Last February, FairWinds published a study that explored what domain names movie production companies use to host the official websites of the movies they make. What we discovered was a surprising lack of consistency throughout the movie industry – where some movies use just the title in .COM, others append the word “movie” or “film” or the phrase “the movie” or “the film.” Some use hyphens, and some register domains that are completely unrelated to the movie title. For example, this year’s movie Crazy Stupid Love advertised the domain name, whereas Horrible Bosses advertised, and the live-action remake of The Smurfs advertised the domain This lack of consistency means moviegoers have no real standard to rely on to directly navigate to official movie websites. New gTLDs, however, could change that.

In the study, we acknowledged the fact that the variation in movie domain names often results from scarcity in the .COM gTLD. Columbia Pictures, the production company that made The Smurfs, for instance, could not use, or, because all are owned by the Belgian publishing company that licenses the “Smurf” characters and merchandise.

That scarcity could be relieved by the creation of a new .MOVIE or .FILM gTLD (or both). Not only would Columbia Pictures be able to use the domain TheSmurfs.Movie to promote The Smurfs, but Internet users would be able to clearly recognize it as the domain of the official movie website and remember it easily. Additionally, independent and art house films might opt to register and advertise domains in .FILM for an increased level of prestige.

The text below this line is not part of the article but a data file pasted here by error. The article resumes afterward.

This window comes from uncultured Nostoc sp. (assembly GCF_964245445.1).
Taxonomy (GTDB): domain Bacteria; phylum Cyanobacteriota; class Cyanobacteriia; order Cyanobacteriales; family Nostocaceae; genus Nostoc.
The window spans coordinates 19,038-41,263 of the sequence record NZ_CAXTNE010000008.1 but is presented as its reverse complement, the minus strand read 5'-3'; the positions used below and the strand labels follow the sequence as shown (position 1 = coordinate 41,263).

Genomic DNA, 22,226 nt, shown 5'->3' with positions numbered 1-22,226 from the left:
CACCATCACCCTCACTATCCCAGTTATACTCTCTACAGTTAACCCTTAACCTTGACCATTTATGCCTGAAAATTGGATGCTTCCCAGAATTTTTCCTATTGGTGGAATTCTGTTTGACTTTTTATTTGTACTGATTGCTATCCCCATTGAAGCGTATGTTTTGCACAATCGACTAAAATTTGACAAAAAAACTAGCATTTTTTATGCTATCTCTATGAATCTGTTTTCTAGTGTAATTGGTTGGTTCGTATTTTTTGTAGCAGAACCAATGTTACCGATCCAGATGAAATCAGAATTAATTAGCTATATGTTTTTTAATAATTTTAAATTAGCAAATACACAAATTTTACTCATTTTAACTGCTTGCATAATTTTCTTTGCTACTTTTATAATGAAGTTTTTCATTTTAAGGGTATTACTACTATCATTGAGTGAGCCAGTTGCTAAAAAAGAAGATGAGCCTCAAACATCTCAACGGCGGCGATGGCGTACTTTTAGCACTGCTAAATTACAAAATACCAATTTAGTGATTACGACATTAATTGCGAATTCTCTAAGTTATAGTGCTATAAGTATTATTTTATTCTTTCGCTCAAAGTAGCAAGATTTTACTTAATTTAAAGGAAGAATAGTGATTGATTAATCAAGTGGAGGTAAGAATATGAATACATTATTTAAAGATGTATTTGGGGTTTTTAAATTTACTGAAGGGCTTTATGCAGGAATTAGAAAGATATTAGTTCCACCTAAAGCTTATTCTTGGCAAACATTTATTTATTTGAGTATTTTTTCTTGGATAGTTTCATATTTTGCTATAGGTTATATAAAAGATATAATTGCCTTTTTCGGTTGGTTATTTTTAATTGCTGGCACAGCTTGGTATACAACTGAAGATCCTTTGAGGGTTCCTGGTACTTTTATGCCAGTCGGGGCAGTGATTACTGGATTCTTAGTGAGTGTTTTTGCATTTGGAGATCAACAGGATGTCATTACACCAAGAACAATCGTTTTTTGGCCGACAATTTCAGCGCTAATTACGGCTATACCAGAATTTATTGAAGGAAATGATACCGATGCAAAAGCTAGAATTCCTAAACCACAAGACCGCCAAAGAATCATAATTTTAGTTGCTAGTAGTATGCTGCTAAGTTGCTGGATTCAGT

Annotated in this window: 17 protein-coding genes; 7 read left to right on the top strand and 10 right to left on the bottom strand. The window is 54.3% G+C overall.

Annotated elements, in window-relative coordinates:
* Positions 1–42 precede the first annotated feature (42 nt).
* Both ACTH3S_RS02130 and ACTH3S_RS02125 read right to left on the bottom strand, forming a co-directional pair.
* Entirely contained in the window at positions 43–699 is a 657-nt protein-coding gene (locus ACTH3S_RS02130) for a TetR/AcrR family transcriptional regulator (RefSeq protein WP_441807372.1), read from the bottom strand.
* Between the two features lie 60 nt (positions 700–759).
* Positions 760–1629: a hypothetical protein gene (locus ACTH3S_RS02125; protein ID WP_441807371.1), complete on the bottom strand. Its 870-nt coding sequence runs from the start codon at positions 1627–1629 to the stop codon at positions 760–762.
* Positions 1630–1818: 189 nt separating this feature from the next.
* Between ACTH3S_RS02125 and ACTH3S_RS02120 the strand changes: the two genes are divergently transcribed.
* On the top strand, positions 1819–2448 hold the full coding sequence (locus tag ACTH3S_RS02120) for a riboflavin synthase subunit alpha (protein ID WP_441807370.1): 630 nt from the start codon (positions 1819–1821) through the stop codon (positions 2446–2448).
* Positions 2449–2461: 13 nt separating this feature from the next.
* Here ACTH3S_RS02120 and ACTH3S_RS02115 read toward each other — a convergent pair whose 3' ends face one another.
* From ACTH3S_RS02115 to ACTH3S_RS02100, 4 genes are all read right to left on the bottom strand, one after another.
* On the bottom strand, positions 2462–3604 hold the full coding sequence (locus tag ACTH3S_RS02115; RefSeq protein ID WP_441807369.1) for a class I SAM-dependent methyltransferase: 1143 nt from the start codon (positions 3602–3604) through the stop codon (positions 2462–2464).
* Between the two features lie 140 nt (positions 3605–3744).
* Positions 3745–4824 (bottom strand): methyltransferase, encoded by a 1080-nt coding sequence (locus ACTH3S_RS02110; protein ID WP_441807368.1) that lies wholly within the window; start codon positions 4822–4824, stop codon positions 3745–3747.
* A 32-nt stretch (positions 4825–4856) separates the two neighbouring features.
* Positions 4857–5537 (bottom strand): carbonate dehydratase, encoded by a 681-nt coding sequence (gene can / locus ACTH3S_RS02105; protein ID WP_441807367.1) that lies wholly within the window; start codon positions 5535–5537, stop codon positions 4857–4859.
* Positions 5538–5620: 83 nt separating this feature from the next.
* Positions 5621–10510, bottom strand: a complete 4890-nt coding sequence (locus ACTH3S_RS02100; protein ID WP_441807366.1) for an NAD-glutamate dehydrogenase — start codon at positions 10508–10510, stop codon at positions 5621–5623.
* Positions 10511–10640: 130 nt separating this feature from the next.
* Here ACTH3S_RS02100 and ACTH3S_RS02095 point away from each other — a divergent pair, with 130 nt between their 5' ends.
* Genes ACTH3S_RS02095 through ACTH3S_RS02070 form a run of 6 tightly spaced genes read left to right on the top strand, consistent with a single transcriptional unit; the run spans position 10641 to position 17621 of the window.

Of course, in order to maintain credibility as an industry-sanctioned safe zone for film sites online, .MOVIE and .FILM would need to be properly administrated and restricted. One way to achieve this is for the Motion Pictures Association of America (MPAA) to work with studios based in the U.S. and with similar organizations worldwide, and to agree to use .MOVIE to host official movie sites. The groups could even file as a community-based application. If the gTLD were operated as openly as .COM currently is, then a similar scarcity issue would eventually emerge, as a result of speculators registering domains they believe will one day be movie titles.

We’ve discussed the concept of category-defining and aspirational gTLDs on this blog, but industry-defining gTLDs are also something that brand owners should consider when rethinking their new gTLD strategies.